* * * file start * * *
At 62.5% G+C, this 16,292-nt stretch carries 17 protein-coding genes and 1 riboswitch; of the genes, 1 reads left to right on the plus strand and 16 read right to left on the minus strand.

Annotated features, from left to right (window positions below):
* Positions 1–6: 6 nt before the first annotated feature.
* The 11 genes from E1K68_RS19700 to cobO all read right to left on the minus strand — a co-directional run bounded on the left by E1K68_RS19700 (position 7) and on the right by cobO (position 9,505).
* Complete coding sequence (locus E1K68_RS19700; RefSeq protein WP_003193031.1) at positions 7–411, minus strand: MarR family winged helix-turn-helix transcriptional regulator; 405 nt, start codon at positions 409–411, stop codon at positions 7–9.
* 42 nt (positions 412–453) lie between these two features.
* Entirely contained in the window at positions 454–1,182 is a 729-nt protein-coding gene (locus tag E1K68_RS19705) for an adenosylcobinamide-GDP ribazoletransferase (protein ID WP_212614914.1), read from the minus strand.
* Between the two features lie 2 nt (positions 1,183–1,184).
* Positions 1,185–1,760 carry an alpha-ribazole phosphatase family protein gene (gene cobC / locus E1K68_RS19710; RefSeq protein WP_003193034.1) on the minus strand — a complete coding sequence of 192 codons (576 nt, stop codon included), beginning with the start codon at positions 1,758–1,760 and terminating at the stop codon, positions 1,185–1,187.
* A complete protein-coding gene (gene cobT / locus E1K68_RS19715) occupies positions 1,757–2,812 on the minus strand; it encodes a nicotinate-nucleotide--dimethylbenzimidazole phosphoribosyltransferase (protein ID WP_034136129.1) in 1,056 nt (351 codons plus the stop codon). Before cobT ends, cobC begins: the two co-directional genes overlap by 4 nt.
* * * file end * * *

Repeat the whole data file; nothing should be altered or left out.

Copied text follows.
At 62.5% G+C, this 16,292-nt stretch carries 17 protein-coding genes and 1 riboswitch; of the genes, 1 reads left to right on the plus strand and 16 read right to left on the minus strand.

Annotated features, from left to right (window positions below):
* Positions 1–6: 6 nt before the first annotated feature.
* The 11 genes from E1K68_RS19700 to cobO all read right to left on the minus strand — a co-directional run bounded on the left by E1K68_RS19700 (position 7) and on the right by cobO (position 9,505).
* Complete coding sequence (locus E1K68_RS19700; RefSeq protein WP_003193031.1) at positions 7–411, minus strand: MarR family winged helix-turn-helix transcriptional regulator; 405 nt, start codon at positions 409–411, stop codon at positions 7–9.
* 42 nt (positions 412–453) lie between these two features.
* Entirely contained in the window at positions 454–1,182 is a 729-nt protein-coding gene (locus tag E1K68_RS19705) for an adenosylcobinamide-GDP ribazoletransferase (protein ID WP_212614914.1), read from the minus strand.
* Between the two features lie 2 nt (positions 1,183–1,184).
* Positions 1,185–1,760 carry an alpha-ribazole phosphatase family protein gene (gene cobC / locus E1K68_RS19710; RefSeq protein WP_003193034.1) on the minus strand — a complete coding sequence of 192 codons (576 nt, stop codon included), beginning with the start codon at positions 1,758–1,760 and terminating at the stop codon, positions 1,185–1,187.
* A complete protein-coding gene (gene cobT / locus E1K68_RS19715) occupies positions 1,757–2,812 on the minus strand; it encodes a nicotinate-nucleotide--dimethylbenzimidazole phosphoribosyltransferase (protein ID WP_034136129.1) in 1,056 nt (351 codons plus the stop codon). Before cobT ends, cobC begins: the two co-directional genes overlap by 4 nt.